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Andrei Visoiu
Andrei Visoiu

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Prime numbers: Fast and Slow - part 3

Hello everyone! I am back with another entry in my Magic of Computing series. Today, we are going to have one last look at prime numbers. During the previous article, we learned about an influential figure in the world of science, Eratosthenes of Cyrene, and today we are going to see how a prime factorisation algorithm performs, use some of Erastothenes' findings to improve it, and explain why we care about prime factorisation in the first place.

What is prime factorisation?

We know that all non-prime (or composite) are a product of primes. Prime factorisation of a number n is finding what primes multiply together to make up n and how many times.
For example:

pr_fact_180

Computing a prime factorisation

We can compute the prime factorisation of a number using a fairly straightforward approach. Let n be the number of which we want to compute the prime factorisation. All we have to do is search all its possible divisors, much like the approach I presented during the first article about prime numbers, with a slight modification: when fiding a divisor, we will divide n by it as many times as possible. This will guarantee us that we will only divide n by its prime factors: let us suppose we found a composite divisor d of n; then, any number in the prime factorisation of d (implicitly smaller than or equal to d) is also in the prime factorisation of n, which can only be true for d, as all its prime factors should have already been handled. That would imply that d is prime, resulting in a contradiction.

We can skip even numbers as they will all be multiples of 2, which we will test separately, resulting in the following implementation:

void primeFactorisation(int n) { /// suppose n is >= 0
    if(n <= 1) cout << n << ' ';
    else {
        /// firstly, we will test n separately.
        int p = 0; /// p will store the power of each number in the prime factorisation of n.
        if(n % 2 == 0) {
            while(n % 2 == 0)  {
                n /= 2;
                p++;
            }
            cout << "2^" << p << "; ";
        }

        /// now we will search the possible divisors of n for prime factors.
        for(int d = 3; d <= n; d += 2) {
            if(n % d == 0) {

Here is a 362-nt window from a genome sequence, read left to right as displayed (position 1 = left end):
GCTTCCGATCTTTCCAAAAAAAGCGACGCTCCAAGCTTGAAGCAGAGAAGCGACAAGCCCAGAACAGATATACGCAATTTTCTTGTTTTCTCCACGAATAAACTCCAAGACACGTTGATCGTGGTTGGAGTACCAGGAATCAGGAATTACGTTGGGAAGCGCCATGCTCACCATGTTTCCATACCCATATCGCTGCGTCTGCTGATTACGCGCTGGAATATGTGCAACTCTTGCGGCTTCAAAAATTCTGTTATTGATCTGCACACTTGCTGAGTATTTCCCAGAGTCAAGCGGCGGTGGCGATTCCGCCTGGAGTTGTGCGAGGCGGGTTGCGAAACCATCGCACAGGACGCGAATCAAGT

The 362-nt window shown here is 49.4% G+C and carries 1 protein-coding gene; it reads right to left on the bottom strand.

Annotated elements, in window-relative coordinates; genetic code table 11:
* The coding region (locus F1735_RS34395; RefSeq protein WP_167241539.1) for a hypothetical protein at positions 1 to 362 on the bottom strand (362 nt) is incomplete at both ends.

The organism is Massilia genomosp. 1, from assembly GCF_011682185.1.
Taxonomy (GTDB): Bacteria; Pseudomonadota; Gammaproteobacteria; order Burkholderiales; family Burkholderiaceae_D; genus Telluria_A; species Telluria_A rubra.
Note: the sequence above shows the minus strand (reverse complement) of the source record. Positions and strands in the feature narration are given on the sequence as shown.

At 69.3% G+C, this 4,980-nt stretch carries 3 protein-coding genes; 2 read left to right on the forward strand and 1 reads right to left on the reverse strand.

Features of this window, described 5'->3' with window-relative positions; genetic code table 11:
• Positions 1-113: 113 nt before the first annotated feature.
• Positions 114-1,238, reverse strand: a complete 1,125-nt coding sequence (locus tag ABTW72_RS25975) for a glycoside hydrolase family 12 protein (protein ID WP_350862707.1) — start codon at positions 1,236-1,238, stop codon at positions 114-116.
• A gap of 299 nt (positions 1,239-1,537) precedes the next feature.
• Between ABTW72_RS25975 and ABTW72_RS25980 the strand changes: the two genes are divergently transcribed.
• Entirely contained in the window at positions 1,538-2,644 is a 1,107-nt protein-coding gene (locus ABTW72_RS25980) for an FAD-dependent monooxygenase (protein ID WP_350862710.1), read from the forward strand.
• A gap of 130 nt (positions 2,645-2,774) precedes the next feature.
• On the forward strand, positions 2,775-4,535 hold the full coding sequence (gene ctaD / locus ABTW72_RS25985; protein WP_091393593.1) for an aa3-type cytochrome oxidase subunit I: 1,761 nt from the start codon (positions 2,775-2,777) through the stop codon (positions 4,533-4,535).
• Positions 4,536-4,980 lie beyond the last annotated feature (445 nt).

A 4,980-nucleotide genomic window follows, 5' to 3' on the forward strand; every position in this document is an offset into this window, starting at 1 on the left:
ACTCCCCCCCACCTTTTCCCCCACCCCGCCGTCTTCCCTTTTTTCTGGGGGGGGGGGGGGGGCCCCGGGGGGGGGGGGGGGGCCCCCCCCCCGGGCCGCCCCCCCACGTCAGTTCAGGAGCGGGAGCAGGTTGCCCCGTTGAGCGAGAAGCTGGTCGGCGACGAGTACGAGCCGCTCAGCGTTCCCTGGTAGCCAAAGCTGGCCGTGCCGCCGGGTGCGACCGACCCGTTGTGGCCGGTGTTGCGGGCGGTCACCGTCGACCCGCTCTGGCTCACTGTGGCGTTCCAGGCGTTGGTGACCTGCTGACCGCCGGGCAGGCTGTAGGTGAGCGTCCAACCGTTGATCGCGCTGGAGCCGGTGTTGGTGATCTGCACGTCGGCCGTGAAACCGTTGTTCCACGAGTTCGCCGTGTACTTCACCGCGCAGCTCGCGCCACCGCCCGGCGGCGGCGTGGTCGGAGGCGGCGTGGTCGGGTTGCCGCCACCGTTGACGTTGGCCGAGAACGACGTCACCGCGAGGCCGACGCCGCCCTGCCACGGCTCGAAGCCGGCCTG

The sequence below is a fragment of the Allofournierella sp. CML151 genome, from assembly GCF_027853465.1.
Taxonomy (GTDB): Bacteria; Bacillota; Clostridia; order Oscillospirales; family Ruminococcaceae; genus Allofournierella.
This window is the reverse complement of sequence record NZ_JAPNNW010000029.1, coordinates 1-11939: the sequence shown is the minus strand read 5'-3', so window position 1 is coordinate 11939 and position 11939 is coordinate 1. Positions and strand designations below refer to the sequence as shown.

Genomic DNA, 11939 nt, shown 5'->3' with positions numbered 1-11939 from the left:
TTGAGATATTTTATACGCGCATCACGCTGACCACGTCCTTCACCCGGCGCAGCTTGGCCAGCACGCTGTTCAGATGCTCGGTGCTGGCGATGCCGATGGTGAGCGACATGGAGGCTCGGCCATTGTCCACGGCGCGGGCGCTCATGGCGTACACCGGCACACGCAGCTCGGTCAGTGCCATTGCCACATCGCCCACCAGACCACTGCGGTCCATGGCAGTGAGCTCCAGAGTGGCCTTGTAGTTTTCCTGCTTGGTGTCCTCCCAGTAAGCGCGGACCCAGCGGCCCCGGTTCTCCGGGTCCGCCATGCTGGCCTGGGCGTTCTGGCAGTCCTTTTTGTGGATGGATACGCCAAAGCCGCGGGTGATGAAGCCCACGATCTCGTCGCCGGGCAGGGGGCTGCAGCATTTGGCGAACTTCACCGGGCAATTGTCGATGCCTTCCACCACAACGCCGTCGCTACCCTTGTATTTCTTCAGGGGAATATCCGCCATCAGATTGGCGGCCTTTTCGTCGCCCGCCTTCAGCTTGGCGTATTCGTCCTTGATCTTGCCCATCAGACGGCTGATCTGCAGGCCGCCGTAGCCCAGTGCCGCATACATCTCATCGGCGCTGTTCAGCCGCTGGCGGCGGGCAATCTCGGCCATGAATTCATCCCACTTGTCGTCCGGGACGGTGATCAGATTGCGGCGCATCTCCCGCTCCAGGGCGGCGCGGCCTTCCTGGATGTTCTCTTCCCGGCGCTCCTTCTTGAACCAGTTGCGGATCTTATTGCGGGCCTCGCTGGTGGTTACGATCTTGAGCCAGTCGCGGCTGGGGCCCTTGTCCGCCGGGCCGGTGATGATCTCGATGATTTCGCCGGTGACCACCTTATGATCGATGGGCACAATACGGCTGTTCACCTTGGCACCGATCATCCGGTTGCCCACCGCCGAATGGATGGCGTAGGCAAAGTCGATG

p = 0;
                while(n % d == 0) {
                    n /= d;
                    p++;
                }
                cout << d << "^" << p << "; ";
            }
        }
    }
}
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It is obvious that, for large numbers, a vast amount of non-prime numbers would be tested as well. If we were to compute multiple queries asking for the prime factorisation of n, we could use The Sieve of Eratosthenes, described in the previous article to precompute the primes up to a given limit and then, instead of searching for the possible divisors of n for the prime factors, we would only search for divisors of n across the precomputed prime numbers.

Why computing prime factorisations interest us

In my first article about primes I mentioned that [RSA](https://en.wikipedia.org/wiki/RSA_(cryptosystem), the most common encryption tool today makes extensive use of prime factorisation by using a private key which is the product of two big prime numbers. In theory, you can crack any RSA private key if you ran a modified version of the algorithm I wrote above. In practice, you do not have the time to do that. The time taken to compute the prime factorisation of a sufficiently large number is non-polynomial, and there is no known polynomial algorithm (running on a classic computer) to compute this prime factorisation.
The latest RSA standard to be factored is RSA-240 in November 2019. For reference, computing this on a 2.1 GHz Intel Xeon Gold 6130 would take 900 years.

That's it for Primes: Fast and Slow. I will be updating this series of articles (and some others!) with various computer science stuff regularly, so feel free to follow me if you haven't already to keep in touch with it.
If you liked this article, you may like other articles I have written:

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